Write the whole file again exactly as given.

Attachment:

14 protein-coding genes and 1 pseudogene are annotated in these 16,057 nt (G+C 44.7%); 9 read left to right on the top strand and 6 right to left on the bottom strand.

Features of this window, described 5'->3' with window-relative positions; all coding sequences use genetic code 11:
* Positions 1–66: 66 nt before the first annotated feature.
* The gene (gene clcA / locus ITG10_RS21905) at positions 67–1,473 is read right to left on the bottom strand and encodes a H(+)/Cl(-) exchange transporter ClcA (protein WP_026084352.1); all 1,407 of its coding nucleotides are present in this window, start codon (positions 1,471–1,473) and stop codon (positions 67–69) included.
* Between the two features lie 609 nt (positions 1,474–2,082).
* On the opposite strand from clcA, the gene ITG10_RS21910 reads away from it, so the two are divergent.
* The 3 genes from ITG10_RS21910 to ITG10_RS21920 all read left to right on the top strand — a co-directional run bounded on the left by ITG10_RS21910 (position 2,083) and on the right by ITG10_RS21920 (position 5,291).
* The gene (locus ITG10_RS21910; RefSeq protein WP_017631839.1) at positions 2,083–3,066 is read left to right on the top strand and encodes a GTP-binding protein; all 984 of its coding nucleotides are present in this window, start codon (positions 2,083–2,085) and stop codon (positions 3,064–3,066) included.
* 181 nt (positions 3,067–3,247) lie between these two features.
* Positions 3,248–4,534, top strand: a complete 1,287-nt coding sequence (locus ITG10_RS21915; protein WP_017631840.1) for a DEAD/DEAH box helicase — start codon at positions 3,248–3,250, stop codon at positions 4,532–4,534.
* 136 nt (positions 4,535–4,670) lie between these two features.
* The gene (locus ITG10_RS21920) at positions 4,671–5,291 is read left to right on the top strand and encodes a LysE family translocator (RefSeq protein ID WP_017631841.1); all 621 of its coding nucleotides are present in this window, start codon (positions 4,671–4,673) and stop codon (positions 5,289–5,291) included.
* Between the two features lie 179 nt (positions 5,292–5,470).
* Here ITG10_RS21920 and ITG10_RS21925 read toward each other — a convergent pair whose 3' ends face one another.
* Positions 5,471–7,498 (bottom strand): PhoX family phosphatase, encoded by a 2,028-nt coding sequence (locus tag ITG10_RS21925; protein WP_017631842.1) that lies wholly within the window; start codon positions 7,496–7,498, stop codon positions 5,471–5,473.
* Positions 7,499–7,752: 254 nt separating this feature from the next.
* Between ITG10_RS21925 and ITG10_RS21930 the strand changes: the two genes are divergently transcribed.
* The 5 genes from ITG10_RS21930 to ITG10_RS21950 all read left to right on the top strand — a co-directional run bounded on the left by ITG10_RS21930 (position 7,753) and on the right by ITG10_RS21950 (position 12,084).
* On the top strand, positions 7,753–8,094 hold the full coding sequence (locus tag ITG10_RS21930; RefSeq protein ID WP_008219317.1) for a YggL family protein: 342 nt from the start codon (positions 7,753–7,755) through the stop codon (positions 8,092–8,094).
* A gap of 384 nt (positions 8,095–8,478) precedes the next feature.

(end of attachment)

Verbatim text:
14 protein-coding genes and 1 pseudogene are annotated in these 16,057 nt (G+C 44.7%); 9 read left to right on the top strand and 6 right to left on the bottom strand.

Features of this window, described 5'->3' with window-relative positions; all coding sequences use genetic code 11:
* Positions 1–66: 66 nt before the first annotated feature.
* The gene (gene clcA / locus ITG10_RS21905) at positions 67–1,473 is read right to left on the bottom strand and encodes a H(+)/Cl(-) exchange transporter ClcA (protein WP_026084352.1); all 1,407 of its coding nucleotides are present in this window, start codon (positions 1,471–1,473) and stop codon (positions 67–69) included.
* Between the two features lie 609 nt (positions 1,474–2,082).
* On the opposite strand from clcA, the gene ITG10_RS21910 reads away from it, so the two are divergent.
* The 3 genes from ITG10_RS21910 to ITG10_RS21920 all read left to right on the top strand — a co-directional run bounded on the left by ITG10_RS21910 (position 2,083) and on the right by ITG10_RS21920 (position 5,291).
* The gene (locus ITG10_RS21910; RefSeq protein WP_017631839.1) at positions 2,083–3,066 is read left to right on the top strand and encodes a GTP-binding protein; all 984 of its coding nucleotides are present in this window, start codon (positions 2,083–2,085) and stop codon (positions 3,064–3,066) included.
* 181 nt (positions 3,067–3,247) lie between these two features.
* Positions 3,248–4,534, top strand: a complete 1,287-nt coding sequence (locus ITG10_RS21915; protein WP_017631840.1) for a DEAD/DEAH box helicase — start codon at positions 3,248–3,250, stop codon at positions 4,532–4,534.
* 136 nt (positions 4,535–4,670) lie between these two features.
* The gene (locus ITG10_RS21920) at positions 4,671–5,291 is read left to right on the top strand and encodes a LysE family translocator (RefSeq protein ID WP_017631841.1); all 621 of its coding nucleotides are present in this window, start codon (positions 4,671–4,673) and stop codon (positions 5,289–5,291) included.
* Between the two features lie 179 nt (positions 5,292–5,470).
* Here ITG10_RS21920 and ITG10_RS21925 read toward each other — a convergent pair whose 3' ends face one another.
* Positions 5,471–7,498 (bottom strand): PhoX family phosphatase, encoded by a 2,028-nt coding sequence (locus tag ITG10_RS21925; protein WP_017631842.1) that lies wholly within the window; start codon positions 7,496–7,498, stop codon positions 5,471–5,473.
* Positions 7,499–7,752: 254 nt separating this feature from the next.
* Between ITG10_RS21925 and ITG10_RS21930 the strand changes: the two genes are divergently transcribed.
* The 5 genes from ITG10_RS21930 to ITG10_RS21950 all read left to right on the top strand — a co-directional run bounded on the left by ITG10_RS21930 (position 7,753) and on the right by ITG10_RS21950 (position 12,084).
* On the top strand, positions 7,753–8,094 hold the full coding sequence (locus tag ITG10_RS21930; RefSeq protein ID WP_008219317.1) for a YggL family protein: 342 nt from the start codon (positions 7,753–7,755) through the stop codon (positions 8,092–8,094).
* A gap of 384 nt (positions 8,095–8,478) precedes the next feature.